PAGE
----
Expanding our knowledge: is it disrespectful to Isshin-ryu?

Co-written by Master John Ingram (9th Dan) and Master Cindy Ingram (8th Dan)

We hear from some people that expanding knowledge by training other karate and Kobudo styles is disrespectful to Master Shimabuku. Our Sensei, Harold Mitchum was totally ok with it. However, we feel this should be discussed with one’s own sensei out of respect. Mitchum Sensei actually trained Shorin-ryu for an extended period of time in the early 60’s with Master Shimabuku’s “best” Okinawan student, Kinjo Chinsaku. Even though Master Shimabuku’s main instructor was Kyan Chotoku, we all know he later studied with Motobu Choki and Miyagi Chojun. Was that disrespectful to Kyan? We think not.


What we would like to touch on in this article however is Kobudo (ancient martial way). As we know, Master Shimabuku learned Tokumine no Kun from Kyan as well as sai techniques from which he created “Kyan no Sai”. As far as his other Kobudo kata, bo, sai, and tunfa, he learned those from Taira Shinken. He trained for a relatively short amount of time with Taira Shinken in the early 60’s. He learned several Kobudo kata (some of which he did not perform on his “famous” 66 films). 


Master Shimabuku studied karate since he was a small boy therefore his karate was seasoned, and he knew exactly what he wanted in Isshinryu. He obviously trained far less in Kobudo. Although he trained directly under Taira Shinken, he was not a senior student. As some first-generation students have told us, “He was a karate master who sampled Kobudo.” 


Please don’t get us wrong! His Kobudo was strong and respected. However, we feel Kobudo is an area where seasoned sensei should go out and explore. Mitchum Sensei always said, “karate is empty hand, not weapons”. It is our feeling that sampling other Kobudo styles will strengthen our Isshinryu Kobudo.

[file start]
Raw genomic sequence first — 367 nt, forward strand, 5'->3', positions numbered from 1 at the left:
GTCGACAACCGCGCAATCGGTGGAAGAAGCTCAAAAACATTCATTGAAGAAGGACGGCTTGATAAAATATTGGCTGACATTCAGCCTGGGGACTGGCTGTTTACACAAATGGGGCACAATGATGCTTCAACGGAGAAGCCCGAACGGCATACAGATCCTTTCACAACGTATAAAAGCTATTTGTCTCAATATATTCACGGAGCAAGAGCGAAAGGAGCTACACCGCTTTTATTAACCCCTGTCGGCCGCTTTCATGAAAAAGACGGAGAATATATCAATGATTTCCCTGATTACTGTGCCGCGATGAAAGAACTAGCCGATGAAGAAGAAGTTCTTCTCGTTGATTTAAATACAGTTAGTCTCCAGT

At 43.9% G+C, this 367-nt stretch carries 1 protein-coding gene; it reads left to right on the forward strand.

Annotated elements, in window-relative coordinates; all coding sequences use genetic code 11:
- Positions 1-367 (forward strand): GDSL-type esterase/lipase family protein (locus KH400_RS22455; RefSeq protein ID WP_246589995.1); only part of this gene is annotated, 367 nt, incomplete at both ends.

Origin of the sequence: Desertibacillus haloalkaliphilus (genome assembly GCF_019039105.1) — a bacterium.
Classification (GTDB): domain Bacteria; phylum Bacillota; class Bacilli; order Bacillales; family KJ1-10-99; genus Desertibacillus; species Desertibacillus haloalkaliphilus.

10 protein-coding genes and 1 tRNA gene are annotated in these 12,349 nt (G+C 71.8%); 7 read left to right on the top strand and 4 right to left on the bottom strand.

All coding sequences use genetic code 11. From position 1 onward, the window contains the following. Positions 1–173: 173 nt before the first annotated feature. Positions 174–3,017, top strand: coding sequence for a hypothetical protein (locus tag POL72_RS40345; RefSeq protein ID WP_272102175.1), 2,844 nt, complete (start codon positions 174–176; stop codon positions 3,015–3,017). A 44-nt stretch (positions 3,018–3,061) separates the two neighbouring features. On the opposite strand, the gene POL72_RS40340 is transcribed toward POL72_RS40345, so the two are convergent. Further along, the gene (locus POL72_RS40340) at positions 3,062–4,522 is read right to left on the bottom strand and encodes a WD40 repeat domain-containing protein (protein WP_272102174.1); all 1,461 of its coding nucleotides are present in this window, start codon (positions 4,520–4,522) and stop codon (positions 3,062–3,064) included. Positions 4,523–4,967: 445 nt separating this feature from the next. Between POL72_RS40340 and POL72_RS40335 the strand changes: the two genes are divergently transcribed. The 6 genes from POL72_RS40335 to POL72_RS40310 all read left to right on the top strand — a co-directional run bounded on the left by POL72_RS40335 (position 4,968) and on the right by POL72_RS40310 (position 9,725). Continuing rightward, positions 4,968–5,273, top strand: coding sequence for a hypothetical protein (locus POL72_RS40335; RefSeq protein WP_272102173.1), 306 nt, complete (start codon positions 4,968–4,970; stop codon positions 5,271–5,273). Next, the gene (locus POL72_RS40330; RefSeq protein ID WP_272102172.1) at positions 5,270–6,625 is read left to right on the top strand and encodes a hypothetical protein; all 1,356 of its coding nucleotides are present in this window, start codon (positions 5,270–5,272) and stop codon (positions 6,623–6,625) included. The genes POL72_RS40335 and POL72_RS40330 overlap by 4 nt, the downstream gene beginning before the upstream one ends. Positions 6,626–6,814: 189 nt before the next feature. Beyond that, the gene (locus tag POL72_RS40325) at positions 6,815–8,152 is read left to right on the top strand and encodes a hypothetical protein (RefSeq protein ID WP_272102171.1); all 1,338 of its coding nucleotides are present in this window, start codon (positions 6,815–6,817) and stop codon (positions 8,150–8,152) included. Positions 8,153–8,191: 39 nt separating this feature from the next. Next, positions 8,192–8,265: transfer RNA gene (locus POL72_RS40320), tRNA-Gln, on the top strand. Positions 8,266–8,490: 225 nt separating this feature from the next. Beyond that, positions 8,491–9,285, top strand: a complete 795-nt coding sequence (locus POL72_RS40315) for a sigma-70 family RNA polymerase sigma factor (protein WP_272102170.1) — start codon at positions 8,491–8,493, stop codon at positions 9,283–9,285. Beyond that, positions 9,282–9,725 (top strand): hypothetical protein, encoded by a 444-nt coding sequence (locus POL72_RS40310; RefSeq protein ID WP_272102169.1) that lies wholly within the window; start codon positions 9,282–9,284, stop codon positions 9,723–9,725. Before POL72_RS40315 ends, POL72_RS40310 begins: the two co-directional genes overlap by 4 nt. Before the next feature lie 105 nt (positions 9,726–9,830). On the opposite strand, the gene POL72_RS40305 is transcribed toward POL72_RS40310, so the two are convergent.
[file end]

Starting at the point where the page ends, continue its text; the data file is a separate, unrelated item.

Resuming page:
Our Kobudo is taught with Isshinryu, but it is not a style of Kobudo. We now see senior sensei offering different Kobudo styles in their curriculum to their students. Kata from these Kobudo styles are recognized on Okinawa and in order to compete at The Okinawan World Tournament you must pick from a list of accepted kata.


Some of the different Kobudo styles to check out are, Ryu Kyu Kobudo Shimbukan, Ryu Kyu Kobudo Tesshinkan, Ryu Kyu Kobudo Hozon Shinko Kai, Yamanni Ryu, Tokushinryu, Matayoshi Kobudo, and Ryukonkai Kobudo, plus we may be missing some! 


So, I guess our answer to the original question (Is expanding our knowledge disrespectful to Isshinryu?) would be no. It’s your/our choice and it is not disrespectful. 


The main reason for this article is to remember not to judge others in their journey. We all have our own journey in the martial arts, and we don’t believe there is only one way. Train hard and keep your mind open, there is always more to learn…….

Just food for thought! Thank you, John and Cindy Ingram.

Our guest article was co-written by Masters John and Cindy Ingram of Ingram’s Okinawan Karate, located in Hudson, FL. They have been teaching traditional Okinawan Isshinryu Karate and Kobudo through Ingram’s Karate locations since 1977. Long time students of the late Grand Master Harold Mitchum, the Ingram’s have been instrumental in promoting good Isshinryu throughout the country and abroad, not only in the dojo but in the competition area as well.